The founder of Ubuntu; Mark Suttleworth recently made a bold statement that my beloved Linux OS will have 200 million users by 2015. With a current user base globally of approximately 12 to 20 million this 10X growth is both considerable and a true uphill battle with the use of desktops and laptops on the decline with Tablets and Smart Phones being increasingly used to conduct our daily computing tasks.
I find this to be quite interesting as Ubuntu has been the most popular flavor of Linux on the “desktop” for several years but has failed to achieve a tipping point in user acceptance. We saw Dell flirt with the pre-install of Ubuntu on a few models of their business Desktops and Laptops and even HP and Lenovo have joined the mix but what comes next to achieve this goal?
There are some myths that still confound users and I found an interesting article on fossmaniac on HubPages
I took the liberty of rewriting the commentary on his/her 7 Myths:
Myth 1: Linux is just for geeks
One of Linux’s greatest advantages is that there is a flavor for anyone, just go to www.distrowatch.com and you will see the evolution of the penguin. Much like Baskin and Robbins you are free to try any of the distributions before you commit to any kind of “purchase”. For many of these distributions, the installation process is actually easier than it is for Windows (no command line, fdisk etc)
Myth 2 : Linux can’t handle Excel, Word, Powerpoint
Myth 3 : Linux is free, so it sucks.
This is where I get my hackles up when people say that if its FREE it can’t be good and is not a product like Windows or Macs. The reason that GNU Linux is free is because it takes the distributed mind share of millions of developers and users around the world and combines that into FOSS and my beloved Penguin. Are there advantages to locking a dev team in a basement in Redmond, WA or Cupertino, CA and having them build Windows 8 or OSXI absolutely but I have yet to see either of those groups be able to build a solid release cycle comparable to Ubuntu or Linux in general!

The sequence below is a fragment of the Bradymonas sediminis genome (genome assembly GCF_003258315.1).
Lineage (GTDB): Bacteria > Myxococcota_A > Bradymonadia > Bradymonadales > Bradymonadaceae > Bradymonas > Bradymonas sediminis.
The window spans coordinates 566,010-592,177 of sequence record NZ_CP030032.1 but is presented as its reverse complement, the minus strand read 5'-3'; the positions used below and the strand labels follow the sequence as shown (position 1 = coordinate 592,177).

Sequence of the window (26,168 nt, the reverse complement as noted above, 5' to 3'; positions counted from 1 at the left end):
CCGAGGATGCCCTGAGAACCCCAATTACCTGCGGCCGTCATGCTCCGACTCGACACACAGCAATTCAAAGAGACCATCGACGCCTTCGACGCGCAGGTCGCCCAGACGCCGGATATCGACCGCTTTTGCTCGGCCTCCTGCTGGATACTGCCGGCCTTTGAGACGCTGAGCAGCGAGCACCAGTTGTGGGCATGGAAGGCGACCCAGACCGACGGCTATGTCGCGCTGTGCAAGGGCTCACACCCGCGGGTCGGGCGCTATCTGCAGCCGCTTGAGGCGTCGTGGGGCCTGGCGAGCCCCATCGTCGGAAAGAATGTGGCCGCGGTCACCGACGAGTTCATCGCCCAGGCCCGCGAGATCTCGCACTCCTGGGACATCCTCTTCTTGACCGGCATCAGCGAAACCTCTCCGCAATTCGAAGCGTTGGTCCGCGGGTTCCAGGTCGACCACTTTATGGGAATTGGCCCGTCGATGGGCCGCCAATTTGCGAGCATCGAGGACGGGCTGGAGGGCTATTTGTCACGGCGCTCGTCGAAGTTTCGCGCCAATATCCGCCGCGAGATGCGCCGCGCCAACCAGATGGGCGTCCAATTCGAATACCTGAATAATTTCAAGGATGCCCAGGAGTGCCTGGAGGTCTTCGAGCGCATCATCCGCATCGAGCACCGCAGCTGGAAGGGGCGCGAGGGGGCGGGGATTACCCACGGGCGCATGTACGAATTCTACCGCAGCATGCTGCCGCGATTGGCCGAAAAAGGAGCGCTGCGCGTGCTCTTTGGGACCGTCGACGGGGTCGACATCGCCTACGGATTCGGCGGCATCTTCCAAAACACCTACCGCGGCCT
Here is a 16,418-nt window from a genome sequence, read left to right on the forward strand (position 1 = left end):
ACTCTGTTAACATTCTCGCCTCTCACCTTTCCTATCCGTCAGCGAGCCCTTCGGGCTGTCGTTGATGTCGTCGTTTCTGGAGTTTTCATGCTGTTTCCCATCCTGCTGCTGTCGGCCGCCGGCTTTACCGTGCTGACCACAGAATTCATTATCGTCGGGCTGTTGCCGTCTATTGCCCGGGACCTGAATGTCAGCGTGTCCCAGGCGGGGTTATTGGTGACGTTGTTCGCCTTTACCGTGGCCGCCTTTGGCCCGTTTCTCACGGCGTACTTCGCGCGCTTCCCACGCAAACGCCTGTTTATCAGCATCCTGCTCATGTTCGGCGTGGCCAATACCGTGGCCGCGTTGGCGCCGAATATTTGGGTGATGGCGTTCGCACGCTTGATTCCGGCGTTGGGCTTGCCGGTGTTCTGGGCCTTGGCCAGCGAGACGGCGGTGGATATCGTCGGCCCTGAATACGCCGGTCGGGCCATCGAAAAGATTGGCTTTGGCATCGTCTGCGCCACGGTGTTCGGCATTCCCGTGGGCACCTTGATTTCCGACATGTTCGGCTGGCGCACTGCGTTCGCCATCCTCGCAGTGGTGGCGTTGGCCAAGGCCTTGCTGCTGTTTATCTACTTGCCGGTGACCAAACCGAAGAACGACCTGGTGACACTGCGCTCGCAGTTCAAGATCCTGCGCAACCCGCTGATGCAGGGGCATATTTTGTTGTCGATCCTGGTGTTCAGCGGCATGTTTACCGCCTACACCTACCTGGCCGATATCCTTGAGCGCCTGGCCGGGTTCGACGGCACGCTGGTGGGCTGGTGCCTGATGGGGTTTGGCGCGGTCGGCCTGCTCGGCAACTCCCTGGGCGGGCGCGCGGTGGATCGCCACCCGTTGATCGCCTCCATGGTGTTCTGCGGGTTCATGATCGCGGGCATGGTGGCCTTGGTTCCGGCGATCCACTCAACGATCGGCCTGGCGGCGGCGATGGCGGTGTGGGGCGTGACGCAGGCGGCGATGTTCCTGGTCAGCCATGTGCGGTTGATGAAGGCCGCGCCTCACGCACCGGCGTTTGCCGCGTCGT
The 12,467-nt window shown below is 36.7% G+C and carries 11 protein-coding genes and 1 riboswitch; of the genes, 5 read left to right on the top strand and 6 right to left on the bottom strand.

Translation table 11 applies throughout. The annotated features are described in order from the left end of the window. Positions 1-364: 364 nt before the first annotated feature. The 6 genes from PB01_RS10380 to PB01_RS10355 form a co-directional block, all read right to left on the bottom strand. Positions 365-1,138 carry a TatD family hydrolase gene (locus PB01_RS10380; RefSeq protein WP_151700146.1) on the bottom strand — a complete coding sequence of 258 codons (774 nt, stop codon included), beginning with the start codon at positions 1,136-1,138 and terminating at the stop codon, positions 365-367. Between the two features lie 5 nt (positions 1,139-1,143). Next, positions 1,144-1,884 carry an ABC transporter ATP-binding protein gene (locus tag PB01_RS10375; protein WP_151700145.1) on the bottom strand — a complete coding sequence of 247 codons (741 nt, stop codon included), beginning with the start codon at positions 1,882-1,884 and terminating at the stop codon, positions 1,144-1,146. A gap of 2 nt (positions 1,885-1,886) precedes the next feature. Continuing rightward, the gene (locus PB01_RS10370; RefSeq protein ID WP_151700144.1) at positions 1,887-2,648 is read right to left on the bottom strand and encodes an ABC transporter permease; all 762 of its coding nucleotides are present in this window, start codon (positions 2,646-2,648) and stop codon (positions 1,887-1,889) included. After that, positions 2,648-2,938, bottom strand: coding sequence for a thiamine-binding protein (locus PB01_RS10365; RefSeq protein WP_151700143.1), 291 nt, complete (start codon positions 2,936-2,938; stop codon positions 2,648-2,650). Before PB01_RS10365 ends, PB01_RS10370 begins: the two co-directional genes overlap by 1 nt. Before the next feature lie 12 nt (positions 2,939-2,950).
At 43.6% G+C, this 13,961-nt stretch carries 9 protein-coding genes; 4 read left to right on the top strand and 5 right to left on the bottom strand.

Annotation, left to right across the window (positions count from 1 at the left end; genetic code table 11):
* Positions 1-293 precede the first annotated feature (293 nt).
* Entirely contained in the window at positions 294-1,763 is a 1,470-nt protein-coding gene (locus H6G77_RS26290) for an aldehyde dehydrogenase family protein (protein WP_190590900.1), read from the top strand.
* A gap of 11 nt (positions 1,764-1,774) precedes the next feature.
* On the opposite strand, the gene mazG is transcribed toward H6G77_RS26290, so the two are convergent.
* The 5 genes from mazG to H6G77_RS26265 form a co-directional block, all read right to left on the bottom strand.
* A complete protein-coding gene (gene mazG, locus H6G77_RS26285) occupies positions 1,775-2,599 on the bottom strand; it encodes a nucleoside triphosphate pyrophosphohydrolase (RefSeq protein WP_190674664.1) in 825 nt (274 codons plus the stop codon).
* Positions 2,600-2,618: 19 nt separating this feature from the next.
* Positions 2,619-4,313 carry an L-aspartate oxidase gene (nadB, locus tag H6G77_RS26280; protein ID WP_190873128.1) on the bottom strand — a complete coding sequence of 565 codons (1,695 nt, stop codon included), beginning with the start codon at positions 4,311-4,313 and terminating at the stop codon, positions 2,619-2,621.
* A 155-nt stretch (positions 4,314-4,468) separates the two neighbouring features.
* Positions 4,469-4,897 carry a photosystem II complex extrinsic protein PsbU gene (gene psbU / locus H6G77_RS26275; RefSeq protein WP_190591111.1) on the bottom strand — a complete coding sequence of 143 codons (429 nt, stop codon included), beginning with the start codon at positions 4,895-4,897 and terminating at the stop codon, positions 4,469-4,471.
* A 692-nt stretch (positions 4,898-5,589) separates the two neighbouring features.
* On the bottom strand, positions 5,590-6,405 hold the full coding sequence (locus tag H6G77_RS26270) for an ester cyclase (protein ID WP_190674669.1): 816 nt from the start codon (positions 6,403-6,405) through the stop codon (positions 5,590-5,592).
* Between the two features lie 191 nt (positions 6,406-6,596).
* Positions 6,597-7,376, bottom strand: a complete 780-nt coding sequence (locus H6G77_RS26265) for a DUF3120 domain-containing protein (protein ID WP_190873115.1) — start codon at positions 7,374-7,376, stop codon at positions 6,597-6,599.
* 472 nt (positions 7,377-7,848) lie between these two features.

Myth 4 : Desktops are dead, so is Linux
While there is a ring of truth to this, I have been a lover of all things mobility for some time and even though I don’t come down to my Desktop as often as I used to, I still find the option to tinker, build and focus on a Desktop System a huge advantage over a Laptop or Tablet. For creation, the desktop still is king…for consumption I will agree Laptops, Tablets and Smartphones rule the roost. Can a Tablet replace the desktop…not yet but they are getting there and let’s not forget that the most wildly popular SmartPhone OS out there is Android which is built on the Linux Kernel…evolution not revolution!
Myth 5 : But Linux can’t handle my favorite software XYZ which is windows-only.
Again I turn to WINE or as I had to do to activate my iPad run a Virtual Machine to install iTunes. There is a great listing of the FOSS alternative to your favorite closed source program…check them out at http://www.osalt.com/. Now is this a perfect alternative to running your favorite program…no but there are options.
Myth 6 : Linux can’t do gaming
Gaming is the kicker for me as well. While there are options like WINE again or Transgaming’s Cedega the biggest hurdle is with the Graphics Engines by ATI, nVidia and Intel not being opened up and allow for creation of an alternative to the Windows dominance on desktop gaming. Here’s a list of the much-awaited games for Linux in 2011.
Myth 7 : Linux lacks support.
For years I have supported people and their Windows computers and I can honestly say that the money grab that is support is vastly over rated. As long as there is a connection to the internet the answer is available. There are incredibly active Forums that will spit out the answer to just about any question and I have never had to wait more than a day for an answer that worked. You are note alone but just as Windows and Mac offer you extended support contracts every major Linux OS does the same. Check out the Canonical Store if you want to know more about either the Home Support or Ubuntu Advantage.
In short can Linux do what your current OS does 1 for 1…no and I for one would not want there to be no barriers for making the switch. I am a Geek, one that proudly says that if I can do it for FREE then I will do so. If I can do 95% of what I want to do without the interference of Microsoft, or any other proprietary software company…then I for one will do it for free.
Chris J Powell